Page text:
How to Tell a Story: Truth is More Important than Facts

Does the great Norman Rockwell illustrate the real America on the cover of the Saturday Evening Post, or does he show us America as it ought to be, an America that each of us sees ever in our hearts, though never with our eyes?”

Roy H. Williams, The Wizard of Ads

The goal of writers, actors, artists, and storytellers should be — as Shakespeare wrote — “to hold, as ’twere, the mirror up to nature; to show virtue her own feature, scorn her own image.” (Hamlet, Act III, Scene II).

In other words, “tell the truth.”

telling a story truth facts once upon a time

Photo credit: Dollar Photo Club

You might think that being factually accurate is the same as telling the truth. Not always. When we try to communicate the inner workings of the human heart, sometimes the truth transcends mere facts. Sometimes the storyteller must stretch and bend and exaggerate the facts in order to reveal deeper truths.

I think an example might help.

Here is an snippet from one of the most popular posts on my blog. It deals with a day back in high school when I got into a fight with a bully. We pick up on the story right after the teacher stopped the fight and sent me to the principal’s office:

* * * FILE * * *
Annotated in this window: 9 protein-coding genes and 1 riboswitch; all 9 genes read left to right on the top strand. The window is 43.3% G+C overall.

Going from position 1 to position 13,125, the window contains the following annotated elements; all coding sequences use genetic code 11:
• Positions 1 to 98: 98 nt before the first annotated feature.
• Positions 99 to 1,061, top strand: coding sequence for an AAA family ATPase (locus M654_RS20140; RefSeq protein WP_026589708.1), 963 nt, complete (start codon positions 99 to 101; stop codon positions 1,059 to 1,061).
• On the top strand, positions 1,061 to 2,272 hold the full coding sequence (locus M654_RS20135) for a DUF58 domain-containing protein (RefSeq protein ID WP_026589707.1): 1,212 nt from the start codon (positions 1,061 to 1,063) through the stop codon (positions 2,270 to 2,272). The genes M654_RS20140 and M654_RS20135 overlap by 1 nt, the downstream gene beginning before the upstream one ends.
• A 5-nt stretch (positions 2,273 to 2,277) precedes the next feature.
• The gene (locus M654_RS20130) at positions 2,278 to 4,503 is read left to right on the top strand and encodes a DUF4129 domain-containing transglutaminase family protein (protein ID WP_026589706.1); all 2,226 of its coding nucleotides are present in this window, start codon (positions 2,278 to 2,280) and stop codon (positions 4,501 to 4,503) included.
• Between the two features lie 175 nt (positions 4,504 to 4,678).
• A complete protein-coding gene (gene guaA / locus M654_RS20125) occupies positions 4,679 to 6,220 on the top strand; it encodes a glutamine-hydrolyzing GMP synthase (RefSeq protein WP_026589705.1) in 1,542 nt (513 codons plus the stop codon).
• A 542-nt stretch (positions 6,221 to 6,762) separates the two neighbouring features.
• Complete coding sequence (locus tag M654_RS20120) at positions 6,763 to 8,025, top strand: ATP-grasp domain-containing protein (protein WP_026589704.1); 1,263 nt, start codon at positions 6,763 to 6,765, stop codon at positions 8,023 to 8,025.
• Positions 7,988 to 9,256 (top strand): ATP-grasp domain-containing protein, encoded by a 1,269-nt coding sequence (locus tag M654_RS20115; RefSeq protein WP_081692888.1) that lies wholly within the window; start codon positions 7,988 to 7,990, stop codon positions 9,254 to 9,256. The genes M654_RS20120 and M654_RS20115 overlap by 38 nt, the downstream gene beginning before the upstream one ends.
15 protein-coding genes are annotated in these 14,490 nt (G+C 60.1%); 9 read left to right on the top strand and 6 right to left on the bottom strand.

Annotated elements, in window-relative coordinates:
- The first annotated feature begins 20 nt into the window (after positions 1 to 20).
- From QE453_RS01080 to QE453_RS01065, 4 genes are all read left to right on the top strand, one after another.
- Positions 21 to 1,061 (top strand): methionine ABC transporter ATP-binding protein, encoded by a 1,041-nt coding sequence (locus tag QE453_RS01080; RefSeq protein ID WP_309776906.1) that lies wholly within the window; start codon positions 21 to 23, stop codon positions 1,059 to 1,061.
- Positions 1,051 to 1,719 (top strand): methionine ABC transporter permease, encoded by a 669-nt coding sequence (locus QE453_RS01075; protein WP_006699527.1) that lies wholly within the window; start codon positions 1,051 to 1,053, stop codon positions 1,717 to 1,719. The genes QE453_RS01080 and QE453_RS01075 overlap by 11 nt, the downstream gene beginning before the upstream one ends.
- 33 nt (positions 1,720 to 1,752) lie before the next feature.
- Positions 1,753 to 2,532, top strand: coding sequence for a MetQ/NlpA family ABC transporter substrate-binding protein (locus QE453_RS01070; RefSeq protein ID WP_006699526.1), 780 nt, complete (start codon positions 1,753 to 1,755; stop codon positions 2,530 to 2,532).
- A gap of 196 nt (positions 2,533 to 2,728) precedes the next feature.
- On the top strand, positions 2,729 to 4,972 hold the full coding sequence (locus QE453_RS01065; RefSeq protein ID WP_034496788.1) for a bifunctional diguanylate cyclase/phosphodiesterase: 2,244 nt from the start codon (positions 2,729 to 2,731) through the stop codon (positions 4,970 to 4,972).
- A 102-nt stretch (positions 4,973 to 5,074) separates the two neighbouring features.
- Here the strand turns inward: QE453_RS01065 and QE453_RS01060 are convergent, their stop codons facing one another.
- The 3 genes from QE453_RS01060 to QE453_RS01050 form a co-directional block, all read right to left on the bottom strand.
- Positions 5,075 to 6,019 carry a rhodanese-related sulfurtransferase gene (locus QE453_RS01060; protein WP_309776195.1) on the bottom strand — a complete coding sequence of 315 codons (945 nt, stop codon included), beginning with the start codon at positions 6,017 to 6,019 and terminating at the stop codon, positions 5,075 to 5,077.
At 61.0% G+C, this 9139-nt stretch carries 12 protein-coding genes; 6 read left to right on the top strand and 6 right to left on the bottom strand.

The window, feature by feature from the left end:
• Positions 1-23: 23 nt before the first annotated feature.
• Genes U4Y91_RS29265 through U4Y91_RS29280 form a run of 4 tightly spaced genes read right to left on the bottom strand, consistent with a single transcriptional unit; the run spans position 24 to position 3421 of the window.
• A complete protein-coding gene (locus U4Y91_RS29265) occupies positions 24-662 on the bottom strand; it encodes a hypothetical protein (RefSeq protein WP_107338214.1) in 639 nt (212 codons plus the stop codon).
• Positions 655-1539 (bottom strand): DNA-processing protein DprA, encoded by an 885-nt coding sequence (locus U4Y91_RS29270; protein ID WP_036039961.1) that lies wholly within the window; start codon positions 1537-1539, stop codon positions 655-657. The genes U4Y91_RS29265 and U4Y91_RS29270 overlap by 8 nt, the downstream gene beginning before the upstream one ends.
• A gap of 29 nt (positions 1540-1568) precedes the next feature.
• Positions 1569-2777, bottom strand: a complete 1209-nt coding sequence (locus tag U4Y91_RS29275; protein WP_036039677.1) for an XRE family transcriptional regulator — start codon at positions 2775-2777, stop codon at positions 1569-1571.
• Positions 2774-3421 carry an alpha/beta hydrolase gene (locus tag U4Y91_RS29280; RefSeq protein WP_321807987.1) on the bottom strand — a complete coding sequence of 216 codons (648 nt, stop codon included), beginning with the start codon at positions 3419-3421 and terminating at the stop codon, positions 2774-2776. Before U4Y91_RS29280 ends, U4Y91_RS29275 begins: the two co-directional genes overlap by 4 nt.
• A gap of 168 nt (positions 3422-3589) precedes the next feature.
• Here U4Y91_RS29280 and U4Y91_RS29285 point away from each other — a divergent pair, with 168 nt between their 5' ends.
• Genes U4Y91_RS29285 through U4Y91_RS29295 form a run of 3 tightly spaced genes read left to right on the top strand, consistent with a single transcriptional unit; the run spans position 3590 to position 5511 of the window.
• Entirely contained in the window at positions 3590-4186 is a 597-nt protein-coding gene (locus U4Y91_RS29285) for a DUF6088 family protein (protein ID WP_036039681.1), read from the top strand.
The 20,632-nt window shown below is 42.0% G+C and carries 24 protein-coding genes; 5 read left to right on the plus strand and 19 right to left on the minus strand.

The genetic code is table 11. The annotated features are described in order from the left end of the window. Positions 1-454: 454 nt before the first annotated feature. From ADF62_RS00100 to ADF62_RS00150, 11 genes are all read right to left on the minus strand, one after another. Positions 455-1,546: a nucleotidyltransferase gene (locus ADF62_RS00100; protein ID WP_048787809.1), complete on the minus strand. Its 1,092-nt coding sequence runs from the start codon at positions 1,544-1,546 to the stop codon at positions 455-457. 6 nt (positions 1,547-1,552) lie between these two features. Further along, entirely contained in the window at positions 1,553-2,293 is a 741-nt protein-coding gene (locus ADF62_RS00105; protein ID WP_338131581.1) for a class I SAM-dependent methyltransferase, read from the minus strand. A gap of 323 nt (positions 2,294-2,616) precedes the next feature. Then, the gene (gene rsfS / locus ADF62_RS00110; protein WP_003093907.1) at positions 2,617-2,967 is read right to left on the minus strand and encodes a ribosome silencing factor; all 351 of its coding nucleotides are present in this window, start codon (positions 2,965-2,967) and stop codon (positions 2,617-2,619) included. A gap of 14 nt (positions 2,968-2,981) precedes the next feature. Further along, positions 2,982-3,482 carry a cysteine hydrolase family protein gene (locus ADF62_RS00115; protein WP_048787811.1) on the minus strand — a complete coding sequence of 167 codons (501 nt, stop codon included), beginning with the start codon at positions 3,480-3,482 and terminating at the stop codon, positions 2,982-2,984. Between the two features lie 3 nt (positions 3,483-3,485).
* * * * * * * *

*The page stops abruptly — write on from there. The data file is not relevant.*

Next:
The walk to Mr. Thomas’s office was triumphant. If my life was a movie, this is where the Rocky theme would’ve kicked in. “Gonna fly now!” I was flying. Practically levitating.

I passed a cute girl in the hallway. “Howdy, ma’am. A lovely day, isn’t it? Care to take a stroll with me to the footbridge?” If I’d been wearing one, I would’ve tipped my hat to her.”

Did I actually invite the cute girl to go with me to the footbridge?

Of course not. This was 1979 not 1849. In reality, I think I just smiled and said, “Hi.” (I wasn’t particularly savvy with girls in high school.)

But let me ask you…did you even think I asked her to go to the footbridge? Probably not. You were in on the joke. You knew I was exaggerating. And I bet it didn’t bother you.

Here’s my point…while my description was factually inaccurate, it was a more truthful way to communicate what was really going on inside me at that moment. The joy. The sense of triumph. The newly found confidence.

In other words, my exaggeration was the real truth.

When the facts don’t tell the whole story, a writer must engage in artistic exaggeration to help communicate the real story…the story behind or underneath the mere facts.

Of course, exaggeration or embellishment doesn’t work for every writer. If you’re a journalist or you write textbooks then stick to the facts. This principle is for creative writers and storytellers.

So, the next time you sit down to write, throw off the manacles that bind you to explicit facts.

It’s more important that you tell us the truth.

 “The truth is more important than the facts.”

Frank Lloyd Wright — Architect, designer, writer.

Questions: I’m probably leaving out some information that relates to this topic. What are your thoughts? What tips can you provide? Share your tips in the comments.

Author: Greg Lhamon

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